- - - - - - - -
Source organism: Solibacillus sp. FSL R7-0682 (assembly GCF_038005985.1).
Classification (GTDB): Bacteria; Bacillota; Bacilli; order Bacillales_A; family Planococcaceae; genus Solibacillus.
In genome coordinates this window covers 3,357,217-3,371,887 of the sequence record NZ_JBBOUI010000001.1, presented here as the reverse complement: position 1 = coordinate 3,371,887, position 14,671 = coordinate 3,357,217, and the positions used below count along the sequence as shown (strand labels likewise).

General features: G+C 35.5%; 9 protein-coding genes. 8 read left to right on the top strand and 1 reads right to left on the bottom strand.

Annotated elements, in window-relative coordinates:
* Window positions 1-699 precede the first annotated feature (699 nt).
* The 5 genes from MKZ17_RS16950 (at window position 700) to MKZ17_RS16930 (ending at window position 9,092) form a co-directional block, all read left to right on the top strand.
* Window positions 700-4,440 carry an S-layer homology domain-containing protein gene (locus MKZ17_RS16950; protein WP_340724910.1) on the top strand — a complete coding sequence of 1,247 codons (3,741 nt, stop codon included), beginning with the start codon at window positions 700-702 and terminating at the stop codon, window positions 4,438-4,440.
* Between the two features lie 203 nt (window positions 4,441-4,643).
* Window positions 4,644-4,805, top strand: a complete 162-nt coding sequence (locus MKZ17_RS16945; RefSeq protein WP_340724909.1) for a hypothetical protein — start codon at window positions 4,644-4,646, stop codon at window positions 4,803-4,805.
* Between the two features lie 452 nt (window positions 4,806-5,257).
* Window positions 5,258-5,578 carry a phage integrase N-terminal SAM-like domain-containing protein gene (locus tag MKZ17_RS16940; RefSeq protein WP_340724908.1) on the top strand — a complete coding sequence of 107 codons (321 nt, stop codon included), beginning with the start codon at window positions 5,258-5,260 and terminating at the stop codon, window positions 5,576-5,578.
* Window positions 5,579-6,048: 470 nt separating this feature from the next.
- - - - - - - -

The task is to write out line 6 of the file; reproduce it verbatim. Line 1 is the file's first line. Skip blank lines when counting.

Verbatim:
* Window positions 1-699 precede the first annotated feature (699 nt).